Monday, December 15, 2008

Employee Loyalty

Finding and retaining the best employees is every company's challenge. Add to that historically low unemployment rates and a changing workforce with a wide range of attitudes and expectations, and employers find themselves faced with unusually high turnover rates and few explanations as to why they can't seem to keep good people, much less keep them happy.

A good way to look at it is like a hockey team. Companies are now composed of "free agents" rather than lifelong employees who stick with one company for their entire career.

Consider also the influx of employees representing Generation X and the fact that these well educated workers are in demand. They are well aware of their value, have unique requirements and are not afraid to make bold and frequent career moves to meet them. They have had so much pressure put on them to get an education and then the expectation is put on them that when they do and finish school they will make tons of money. So if they get into a career out of school that will take time and hard work to get to the top, they will move onto the next job where they think they can hit it big right way without hesitation.

The sooner companies can face the fact that they've got to do more to earn employee loyalty, the better they will be at recruiting and retaining the best and the brightest.

But how do the most successful companies build employee loyalty? It's not as much of a mystery as you might think. Here are a couple of issues that have a direct effect on how happy your employees can be. And remember that even small changes in workplace culture and employee programs can have a large and positive impact on employee loyalty.

Employee training. One of the most important factors in employee loyalty is a company's commitment to training its staff. The best and the brightest want to stay that way, and they expect their employer to support their desire to learn and grow professionally. In many jobs the learning curves are so steep and product and technology development cycles so short, that proper training is an ongoing requirement.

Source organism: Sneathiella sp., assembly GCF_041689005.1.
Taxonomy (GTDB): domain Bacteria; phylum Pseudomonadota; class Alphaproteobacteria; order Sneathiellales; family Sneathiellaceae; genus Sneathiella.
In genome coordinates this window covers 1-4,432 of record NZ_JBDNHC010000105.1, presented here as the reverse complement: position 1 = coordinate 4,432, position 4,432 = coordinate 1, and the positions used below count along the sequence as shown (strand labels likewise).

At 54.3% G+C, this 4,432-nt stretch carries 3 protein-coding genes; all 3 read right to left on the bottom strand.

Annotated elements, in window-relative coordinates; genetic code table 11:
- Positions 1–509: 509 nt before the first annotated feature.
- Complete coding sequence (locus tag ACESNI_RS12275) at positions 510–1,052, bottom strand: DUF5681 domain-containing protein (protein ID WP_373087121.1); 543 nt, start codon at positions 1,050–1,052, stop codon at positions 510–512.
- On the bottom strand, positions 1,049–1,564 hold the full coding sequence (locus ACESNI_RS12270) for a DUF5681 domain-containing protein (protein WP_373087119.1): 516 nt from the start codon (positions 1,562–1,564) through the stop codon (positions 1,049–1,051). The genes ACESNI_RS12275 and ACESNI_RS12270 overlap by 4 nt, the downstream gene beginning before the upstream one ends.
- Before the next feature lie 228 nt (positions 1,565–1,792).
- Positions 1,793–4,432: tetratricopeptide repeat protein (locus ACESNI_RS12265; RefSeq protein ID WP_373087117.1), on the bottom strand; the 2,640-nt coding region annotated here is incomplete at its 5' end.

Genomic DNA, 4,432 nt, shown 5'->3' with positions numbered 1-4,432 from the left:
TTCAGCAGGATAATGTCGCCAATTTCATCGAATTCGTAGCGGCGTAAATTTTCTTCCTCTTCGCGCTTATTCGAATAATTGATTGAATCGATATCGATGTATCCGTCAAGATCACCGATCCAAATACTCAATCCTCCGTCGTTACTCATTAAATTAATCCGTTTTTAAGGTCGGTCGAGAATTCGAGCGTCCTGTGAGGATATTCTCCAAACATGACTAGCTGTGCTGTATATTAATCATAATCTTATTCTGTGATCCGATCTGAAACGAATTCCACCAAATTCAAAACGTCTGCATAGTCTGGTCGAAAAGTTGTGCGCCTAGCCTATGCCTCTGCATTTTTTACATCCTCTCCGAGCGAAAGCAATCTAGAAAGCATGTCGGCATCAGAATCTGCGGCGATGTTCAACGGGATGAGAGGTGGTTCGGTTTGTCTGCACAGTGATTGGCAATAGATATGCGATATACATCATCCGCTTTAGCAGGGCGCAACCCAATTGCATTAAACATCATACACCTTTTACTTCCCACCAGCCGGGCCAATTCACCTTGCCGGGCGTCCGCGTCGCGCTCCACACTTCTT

Add to that the desire for management training, cross-skill training, and training in areas such as stress and time and budget management, and companies are looking at diverse (and, it may seem, costly) needs to meet. But as the best companies have learned over the years, employee training is critical to corporate success. And in the long run, training programs save companies money because they motivate employees and keep them engaged and happy in their jobs.

Afraid all that training will equip your employees with tools to move on to a brighter future elsewhere? The truth is, most won't. Remember that your investment and commitment count, and that most employees will stay where they feel supported and appreciated. Sure, employees may seek new jobs for a variety of reasons. If you have treated them well and helped build their professional skills through training, employees (whether they stay with your company or not) will speak highly of their experience to others. Yes, employees can still be loyal long after they've left your company. In fact, many times these employees return after obtaining experience elsewhere.

Team loyalty. In today's business environment, the team is the thing. It used to be that employees were loyal to a company, but today the loyalty is geared towards the smaller unit within which an individual operates on a daily basis. They feel committed to team members and are more focused on achieving attainable team-based goals. This scenario is empowering for employees and should be fostered.

Some ways to build team loyalty include: mentoring programs at all levels, creating team incentive programs, and encouraging teams to develop their own set of goals, rules and work styles.

To be successful (and stay successful) in business, companies need to develop this employee loyalty.

No comments: